GBol Arts

Taichi Notes Archive

Practice Principles - III

George at a Seminar

This month we will conclude our discussion of essential practice principles with a group of the three most important concepts for you to keep in mind as you do your Taichi practice. As we did in our previous two articles, we will start with a three letter mnemonic to remember these concepts. Our three letters are CHI, easy for anyone who is a Taichi student to remember, and they stand for center, harmony and infinite. Now let’s look at each in detail.

The concept of being centered is essential to any successful Taichi practice. First is developing an awareness of your Dan Tian area, and then, in more advanced stages, actually locating your Dan Tian. Everything should come from, and be centered on, this area. You suspend up from here as well as root down to the Earth, as far as the physical aspects of your practice go. Move from here, everything being connected to this point. Energetically, the same is true. This is where you flow from, where your energy should originate. You do not want to be disconnected and scattered either physically or energetically, so being centered is at the core of your practice.

The next concept, harmony, is often misunderstood. First and foremost, you must be in harmony with yourself. Remember the warning in the Taichi Classics "not too much, not too little". If you violate this, you will no longer be in harmony with yourself. This will cause you to lose your relaxation, root, and/or suspension, as well as cause you physical discomfort. Any time in your practice you feel any tightness or any type of physical stress, you have violated this concept. Always monitor your suspension and root, as well as your body to avoid this disharmony.

As you progress, you want to look at this on the energetic level. You need to develop a high level of sensitivity to succeed on this level. This is one reason why your Two Person practice must be so soft. You can never develop any level of sensitivity if you do not practice in a soft relaxed manner. You want to be in harmony with your practice partner, but even more important, you want to yield to your own energy. Only by yielding to your own energy will you be in harmony with your partner. Your energy knows how to harmonize, so you must be sensitive enough to follow it. You want to do the same in your form practice.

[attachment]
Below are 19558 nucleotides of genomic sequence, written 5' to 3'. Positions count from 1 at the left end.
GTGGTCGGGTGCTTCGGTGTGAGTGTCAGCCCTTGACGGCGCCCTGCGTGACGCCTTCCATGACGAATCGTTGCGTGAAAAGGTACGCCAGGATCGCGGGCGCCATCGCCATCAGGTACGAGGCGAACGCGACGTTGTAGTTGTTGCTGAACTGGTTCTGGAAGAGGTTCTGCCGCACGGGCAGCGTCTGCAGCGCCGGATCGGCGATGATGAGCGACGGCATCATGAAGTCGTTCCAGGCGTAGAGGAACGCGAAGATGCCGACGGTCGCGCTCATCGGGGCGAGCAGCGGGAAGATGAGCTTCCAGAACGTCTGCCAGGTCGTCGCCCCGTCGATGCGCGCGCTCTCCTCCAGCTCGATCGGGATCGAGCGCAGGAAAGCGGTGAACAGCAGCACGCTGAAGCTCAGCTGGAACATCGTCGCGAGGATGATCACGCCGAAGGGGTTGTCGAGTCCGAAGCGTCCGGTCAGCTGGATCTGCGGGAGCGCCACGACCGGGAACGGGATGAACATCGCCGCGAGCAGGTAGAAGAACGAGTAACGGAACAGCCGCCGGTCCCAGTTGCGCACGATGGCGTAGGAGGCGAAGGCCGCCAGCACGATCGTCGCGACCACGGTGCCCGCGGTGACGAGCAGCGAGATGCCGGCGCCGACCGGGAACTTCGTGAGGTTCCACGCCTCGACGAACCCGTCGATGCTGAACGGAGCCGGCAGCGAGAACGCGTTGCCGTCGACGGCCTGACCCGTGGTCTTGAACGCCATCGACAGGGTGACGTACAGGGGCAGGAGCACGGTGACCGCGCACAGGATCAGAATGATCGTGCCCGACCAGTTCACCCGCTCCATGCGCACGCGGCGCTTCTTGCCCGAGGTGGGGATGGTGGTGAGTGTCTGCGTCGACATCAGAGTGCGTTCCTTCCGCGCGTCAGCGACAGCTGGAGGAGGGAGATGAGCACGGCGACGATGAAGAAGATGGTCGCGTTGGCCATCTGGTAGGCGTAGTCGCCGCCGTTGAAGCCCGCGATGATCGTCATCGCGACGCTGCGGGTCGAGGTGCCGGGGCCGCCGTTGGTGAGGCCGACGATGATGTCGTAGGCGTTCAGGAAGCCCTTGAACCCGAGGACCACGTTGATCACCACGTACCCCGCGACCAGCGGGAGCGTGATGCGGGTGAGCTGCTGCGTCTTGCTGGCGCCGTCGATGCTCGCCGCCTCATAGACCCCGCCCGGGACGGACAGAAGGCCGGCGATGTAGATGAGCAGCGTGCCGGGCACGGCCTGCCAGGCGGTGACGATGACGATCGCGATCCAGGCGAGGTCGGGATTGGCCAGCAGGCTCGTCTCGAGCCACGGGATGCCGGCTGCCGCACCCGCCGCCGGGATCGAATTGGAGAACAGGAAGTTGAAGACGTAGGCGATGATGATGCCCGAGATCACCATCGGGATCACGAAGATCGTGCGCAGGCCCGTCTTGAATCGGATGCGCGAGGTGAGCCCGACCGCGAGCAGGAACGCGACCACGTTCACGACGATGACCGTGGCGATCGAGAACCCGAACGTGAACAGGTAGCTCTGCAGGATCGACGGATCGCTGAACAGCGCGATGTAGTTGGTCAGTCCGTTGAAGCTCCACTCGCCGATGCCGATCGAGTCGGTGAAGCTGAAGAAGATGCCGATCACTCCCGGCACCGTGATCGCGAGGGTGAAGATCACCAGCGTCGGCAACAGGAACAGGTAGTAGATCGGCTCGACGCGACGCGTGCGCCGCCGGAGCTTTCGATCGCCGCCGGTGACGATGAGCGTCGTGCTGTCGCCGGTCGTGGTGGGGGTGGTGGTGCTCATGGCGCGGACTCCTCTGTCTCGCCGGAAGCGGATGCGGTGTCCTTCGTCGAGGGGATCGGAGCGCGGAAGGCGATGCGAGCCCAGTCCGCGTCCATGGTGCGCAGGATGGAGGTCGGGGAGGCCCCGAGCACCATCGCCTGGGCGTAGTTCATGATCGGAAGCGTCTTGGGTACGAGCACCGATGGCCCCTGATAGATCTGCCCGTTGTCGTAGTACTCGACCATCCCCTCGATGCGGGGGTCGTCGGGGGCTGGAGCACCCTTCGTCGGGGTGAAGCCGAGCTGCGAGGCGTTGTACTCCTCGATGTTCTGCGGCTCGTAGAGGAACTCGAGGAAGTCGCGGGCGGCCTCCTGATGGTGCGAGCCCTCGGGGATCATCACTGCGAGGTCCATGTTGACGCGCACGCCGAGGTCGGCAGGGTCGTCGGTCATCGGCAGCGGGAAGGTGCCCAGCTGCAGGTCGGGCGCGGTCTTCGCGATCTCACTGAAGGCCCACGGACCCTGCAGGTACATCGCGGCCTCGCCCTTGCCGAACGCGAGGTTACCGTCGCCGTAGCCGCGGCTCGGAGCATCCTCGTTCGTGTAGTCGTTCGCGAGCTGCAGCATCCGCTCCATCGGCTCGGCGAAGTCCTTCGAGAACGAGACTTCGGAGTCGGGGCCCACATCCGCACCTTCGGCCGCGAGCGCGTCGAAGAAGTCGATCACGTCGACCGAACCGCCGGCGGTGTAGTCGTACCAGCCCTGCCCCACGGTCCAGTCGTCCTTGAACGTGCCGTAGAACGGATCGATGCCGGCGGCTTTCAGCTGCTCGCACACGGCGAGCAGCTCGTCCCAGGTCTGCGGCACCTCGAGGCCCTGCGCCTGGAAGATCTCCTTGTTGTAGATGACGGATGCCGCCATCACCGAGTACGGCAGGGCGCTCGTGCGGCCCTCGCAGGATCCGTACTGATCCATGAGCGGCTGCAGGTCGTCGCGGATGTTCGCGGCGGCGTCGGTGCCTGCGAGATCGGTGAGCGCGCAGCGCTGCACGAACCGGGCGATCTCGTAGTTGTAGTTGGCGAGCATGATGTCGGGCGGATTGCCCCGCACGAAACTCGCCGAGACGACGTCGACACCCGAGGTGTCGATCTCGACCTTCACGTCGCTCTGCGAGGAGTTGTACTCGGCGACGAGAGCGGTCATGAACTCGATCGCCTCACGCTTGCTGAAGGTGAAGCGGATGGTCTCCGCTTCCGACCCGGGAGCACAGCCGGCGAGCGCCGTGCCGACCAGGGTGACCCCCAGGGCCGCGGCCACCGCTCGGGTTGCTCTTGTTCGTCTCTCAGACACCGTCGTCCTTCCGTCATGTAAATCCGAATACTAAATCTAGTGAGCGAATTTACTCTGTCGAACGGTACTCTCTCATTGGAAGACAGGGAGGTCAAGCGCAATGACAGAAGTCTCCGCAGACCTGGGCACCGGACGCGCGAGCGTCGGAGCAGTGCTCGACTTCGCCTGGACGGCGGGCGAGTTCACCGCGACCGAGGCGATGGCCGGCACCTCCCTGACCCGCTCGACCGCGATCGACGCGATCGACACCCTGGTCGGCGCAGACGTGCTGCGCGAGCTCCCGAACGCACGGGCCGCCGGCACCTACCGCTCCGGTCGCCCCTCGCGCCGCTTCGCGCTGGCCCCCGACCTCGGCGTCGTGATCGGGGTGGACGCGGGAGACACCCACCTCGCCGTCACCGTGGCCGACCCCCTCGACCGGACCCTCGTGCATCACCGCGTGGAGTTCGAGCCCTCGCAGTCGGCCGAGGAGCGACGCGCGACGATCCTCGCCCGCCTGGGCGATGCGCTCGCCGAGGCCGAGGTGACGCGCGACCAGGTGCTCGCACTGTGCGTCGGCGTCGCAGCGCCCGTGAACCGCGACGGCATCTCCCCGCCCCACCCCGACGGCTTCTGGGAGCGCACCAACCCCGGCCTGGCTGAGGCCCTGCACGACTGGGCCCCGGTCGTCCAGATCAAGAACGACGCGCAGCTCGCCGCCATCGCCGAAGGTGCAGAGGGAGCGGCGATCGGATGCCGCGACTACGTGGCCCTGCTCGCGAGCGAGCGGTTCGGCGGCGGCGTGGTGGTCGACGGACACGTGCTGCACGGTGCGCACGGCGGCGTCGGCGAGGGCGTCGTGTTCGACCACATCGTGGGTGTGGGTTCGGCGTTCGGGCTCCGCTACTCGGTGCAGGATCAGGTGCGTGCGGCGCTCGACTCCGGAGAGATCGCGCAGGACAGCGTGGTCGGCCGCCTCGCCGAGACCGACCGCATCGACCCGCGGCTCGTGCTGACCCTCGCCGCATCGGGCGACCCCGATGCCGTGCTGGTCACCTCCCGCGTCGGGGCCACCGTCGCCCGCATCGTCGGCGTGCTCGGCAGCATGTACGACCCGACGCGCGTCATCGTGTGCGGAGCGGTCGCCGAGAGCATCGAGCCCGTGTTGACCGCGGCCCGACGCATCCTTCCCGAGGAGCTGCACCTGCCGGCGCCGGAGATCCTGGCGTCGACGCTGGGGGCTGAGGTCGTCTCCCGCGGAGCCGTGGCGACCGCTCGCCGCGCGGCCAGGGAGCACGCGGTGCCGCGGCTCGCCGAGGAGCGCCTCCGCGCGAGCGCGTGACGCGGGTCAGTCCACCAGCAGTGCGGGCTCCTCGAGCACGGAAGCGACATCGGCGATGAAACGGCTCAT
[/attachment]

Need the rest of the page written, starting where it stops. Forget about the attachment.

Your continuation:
This then, will take you to the next level, which is to harmonize with the energy of the universe. The Taichi Classics talk about "going from no form, to form, to no form". You have no form when you start your studies, so must then go to learning forms to help you reconnect to your energy. As you finally get in the higher, more meditative levels of practice, you harmonize with the universe as you practice, and no longer need the forms. Like a musician, you learn all sorts of "scales" and "theory", but eventually, you shed all of that and just "play".

The last concept, is being infinite. In all of your movements, you want to be infinite. You do this by again following advice from the Taichi Classics, "follow the curve to find the straight line". You do not move in straight lines, but in curves. Curves are rounded, curves are infinite. Moving in a straight line, you reach a point that you can no longer move, so you must stop and go in another direction. This is an interruption, and not infinite. Remember this as you do your forms, so that you do not interrupt your flow. This is why you do a "Long Form". You must learn to move all directions without limit, without interruption.

In the higher levels of practice, this applies to your energy. You want your Taichi Ball to be of infinite size. Your mind must go out to infinity as you meditate; you want no limits to your energy. Remember that calm, concentrated, and clear mind from the first set of concepts. This is essential to doing this level of meditation, and truly being able to expand your energy infinitely. Otherwise your practice is not going to achieve this level of attainment.

To review, we have covered three sets of concepts. We started with working on a calm, clear, concentrated mind (CCC), as our foundation. Then we moved on to round, soft, flow and full (RSFF), as our practice guidelines for our form practice, and this month, concluded with center, harmony and infinite (CHI) as our guiding principles for all aspects of our practice. This is by no means an exhaustive discussion of these topics, but hopefully a good start to get you moving on the right track towards a more dedicated and sincere type of practice.